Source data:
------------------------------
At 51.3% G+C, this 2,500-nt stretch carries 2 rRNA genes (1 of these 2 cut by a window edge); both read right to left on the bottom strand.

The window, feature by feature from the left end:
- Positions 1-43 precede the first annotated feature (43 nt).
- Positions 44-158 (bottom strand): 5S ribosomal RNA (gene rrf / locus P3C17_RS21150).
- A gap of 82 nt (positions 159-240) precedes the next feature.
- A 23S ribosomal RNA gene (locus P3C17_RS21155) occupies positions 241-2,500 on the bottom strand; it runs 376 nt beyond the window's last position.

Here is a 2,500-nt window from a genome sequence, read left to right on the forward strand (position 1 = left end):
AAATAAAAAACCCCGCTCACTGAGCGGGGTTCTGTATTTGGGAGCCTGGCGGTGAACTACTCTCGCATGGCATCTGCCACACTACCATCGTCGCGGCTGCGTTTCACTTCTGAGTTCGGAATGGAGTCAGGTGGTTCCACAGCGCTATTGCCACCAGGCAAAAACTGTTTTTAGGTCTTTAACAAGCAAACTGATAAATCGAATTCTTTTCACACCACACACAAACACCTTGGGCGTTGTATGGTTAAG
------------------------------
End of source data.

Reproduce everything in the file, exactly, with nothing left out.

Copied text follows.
At 51.3% G+C, this 2,500-nt stretch carries 2 rRNA genes (1 of these 2 cut by a window edge); both read right to left on the bottom strand.

The window, feature by feature from the left end:
- Positions 1-43 precede the first annotated feature (43 nt).
- Positions 44-158 (bottom strand): 5S ribosomal RNA (gene rrf / locus P3C17_RS21150).
- A gap of 82 nt (positions 159-240) precedes the next feature.
- A 23S ribosomal RNA gene (locus P3C17_RS21155) occupies positions 241-2,500 on the bottom strand; it runs 376 nt beyond the window's last position.

Here is a 2,500-nt window from a genome sequence, read left to right on the forward strand (position 1 = left end):
AAATAAAAAACCCCGCTCACTGAGCGGGGTTCTGTATTTGGGAGCCTGGCGGTGAACTACTCTCGCATGGCATCTGCCACACTACCATCGTCGCGGCTGCGTTTCACTTCTGAGTTCGGAATGGAGTCAGGTGGTTCCACAGCGCTATTGCCACCAGGCAAAAACTGTTTTTAGGTCTTTAACAAGCAAACTGATAAATCGAATTCTTTTCACACCACACACAAACACCTTGGGCGTTGTATGGTTAAG